Elizabeth Hawkins-Whitshed (1860 - July 27, 1934) was a British pioneer of mountaineering in a time when it was almost unheard of for a woman to climb mountains. She was also an author and a photographer of mountain scenery.
She came from an upper class background, being the only child of Captain Sir St Vincent Hawkins-Whitshed, 3rd Baronet and Anne Alicia Handcock and was descended from the aristocratic Bentinck family, therefore related to the Dukes of Portland. Elizabeth was born in London, but grew up in Greystones, County Wicklow in the southeast of Ireland, where her father owned quite a bit of land. Her father died while she was still a minor, and the Lord Chancellor took her on as his ward.
Elizabeth moved to Switzerland, where she climbed mountains and scandalized society by climbing in trousers although she wore a skirt over them, removing it only on the higher slopes.
She married three times: in 1879, to Frederick Gustavus Burnaby (died 1885); in 1886, to John Frederick Main (died 1892); and in 1900, to Francis Bernard Aubrey Le Blond. From her first marriage, she had a son Harry Burnaby (1880). Despite her second and third marriages, the lands at Greystones that she had inherited from her father (before marriage) were to be known as the Burnaby Estate.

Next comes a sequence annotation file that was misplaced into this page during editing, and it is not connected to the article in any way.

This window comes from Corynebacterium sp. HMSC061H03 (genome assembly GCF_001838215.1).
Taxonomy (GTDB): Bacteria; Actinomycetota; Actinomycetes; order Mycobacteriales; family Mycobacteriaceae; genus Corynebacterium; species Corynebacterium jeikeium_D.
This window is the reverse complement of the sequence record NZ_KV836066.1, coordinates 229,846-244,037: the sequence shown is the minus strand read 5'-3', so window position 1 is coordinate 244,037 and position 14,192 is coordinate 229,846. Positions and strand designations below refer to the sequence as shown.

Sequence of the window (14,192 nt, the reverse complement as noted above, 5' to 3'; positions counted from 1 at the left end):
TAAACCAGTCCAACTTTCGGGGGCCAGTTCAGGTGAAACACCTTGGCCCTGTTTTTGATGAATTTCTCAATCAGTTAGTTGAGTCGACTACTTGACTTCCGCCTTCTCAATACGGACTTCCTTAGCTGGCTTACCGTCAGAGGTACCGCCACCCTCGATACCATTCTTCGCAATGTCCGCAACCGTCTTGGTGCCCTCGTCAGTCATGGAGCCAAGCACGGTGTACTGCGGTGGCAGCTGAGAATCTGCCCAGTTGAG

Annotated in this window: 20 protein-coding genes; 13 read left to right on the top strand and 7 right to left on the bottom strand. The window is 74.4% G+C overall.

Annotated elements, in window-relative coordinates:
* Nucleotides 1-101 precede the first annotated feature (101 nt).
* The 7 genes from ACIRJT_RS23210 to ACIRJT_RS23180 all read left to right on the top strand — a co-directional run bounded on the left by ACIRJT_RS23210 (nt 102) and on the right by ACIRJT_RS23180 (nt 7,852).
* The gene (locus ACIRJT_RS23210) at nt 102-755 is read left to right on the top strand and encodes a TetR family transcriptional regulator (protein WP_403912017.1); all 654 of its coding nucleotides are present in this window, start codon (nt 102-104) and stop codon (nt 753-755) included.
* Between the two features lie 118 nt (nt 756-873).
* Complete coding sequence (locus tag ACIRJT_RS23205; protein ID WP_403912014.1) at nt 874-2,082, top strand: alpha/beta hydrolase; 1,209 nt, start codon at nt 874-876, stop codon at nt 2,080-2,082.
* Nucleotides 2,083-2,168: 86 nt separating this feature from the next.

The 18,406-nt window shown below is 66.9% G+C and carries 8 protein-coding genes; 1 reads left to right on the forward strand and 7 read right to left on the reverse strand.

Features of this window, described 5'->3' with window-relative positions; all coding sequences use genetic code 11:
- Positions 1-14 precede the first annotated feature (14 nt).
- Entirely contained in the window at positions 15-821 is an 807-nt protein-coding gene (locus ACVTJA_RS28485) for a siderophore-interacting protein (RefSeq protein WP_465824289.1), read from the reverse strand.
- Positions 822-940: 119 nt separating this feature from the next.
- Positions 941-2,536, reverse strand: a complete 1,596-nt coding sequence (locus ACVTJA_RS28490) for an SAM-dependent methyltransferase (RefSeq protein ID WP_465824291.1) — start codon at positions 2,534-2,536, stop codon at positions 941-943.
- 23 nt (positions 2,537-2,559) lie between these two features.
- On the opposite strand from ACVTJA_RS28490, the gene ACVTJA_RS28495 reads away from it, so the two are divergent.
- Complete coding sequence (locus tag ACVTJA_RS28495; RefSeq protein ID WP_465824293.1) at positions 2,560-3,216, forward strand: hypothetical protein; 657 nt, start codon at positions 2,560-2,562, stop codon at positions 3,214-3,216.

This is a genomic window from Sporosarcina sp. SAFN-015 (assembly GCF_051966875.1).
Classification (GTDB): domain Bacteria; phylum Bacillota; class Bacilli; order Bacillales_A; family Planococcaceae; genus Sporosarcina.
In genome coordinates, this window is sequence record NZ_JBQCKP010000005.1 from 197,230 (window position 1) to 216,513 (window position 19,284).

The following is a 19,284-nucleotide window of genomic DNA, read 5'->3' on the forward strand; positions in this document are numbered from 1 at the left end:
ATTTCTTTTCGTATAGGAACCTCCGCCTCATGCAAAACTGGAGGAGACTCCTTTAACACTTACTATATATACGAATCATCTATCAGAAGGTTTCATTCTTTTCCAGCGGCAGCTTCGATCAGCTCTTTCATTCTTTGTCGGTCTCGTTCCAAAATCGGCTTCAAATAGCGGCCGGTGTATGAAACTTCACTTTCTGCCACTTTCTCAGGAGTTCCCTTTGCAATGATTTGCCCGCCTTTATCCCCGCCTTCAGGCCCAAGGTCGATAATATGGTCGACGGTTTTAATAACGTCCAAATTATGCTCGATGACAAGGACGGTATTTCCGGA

Elizabeth published accounts of her climbing under the names Mrs. Fred Burnaby, Mrs. Main, and Mrs. Aubrey Le Blond. As Mrs. Aubrey Le Blond she made at least 10 films of alpine activities in the Engadine Valley of Switzerland, including ice hockey at St Moritz and tobogganing on the Cresta Run. She is probably among the world's first three female film-makers, after Alice Guy and contemporary with Laura Bayley. Her films were shown by James Williamson at Hove Town Hall in November 1900, being included in his catalogue in 1902, and were praised by the film pioneer Cecil Hepworth and the writer E.F. Benson.
In 1907, she became the first president of the Ladies Alpine Club. She wrote seven books on mountain climbing and over her lifetime climbed twenty peaks that no one had climbed before. Her autobiography, Day In, Day Out was published in 1928.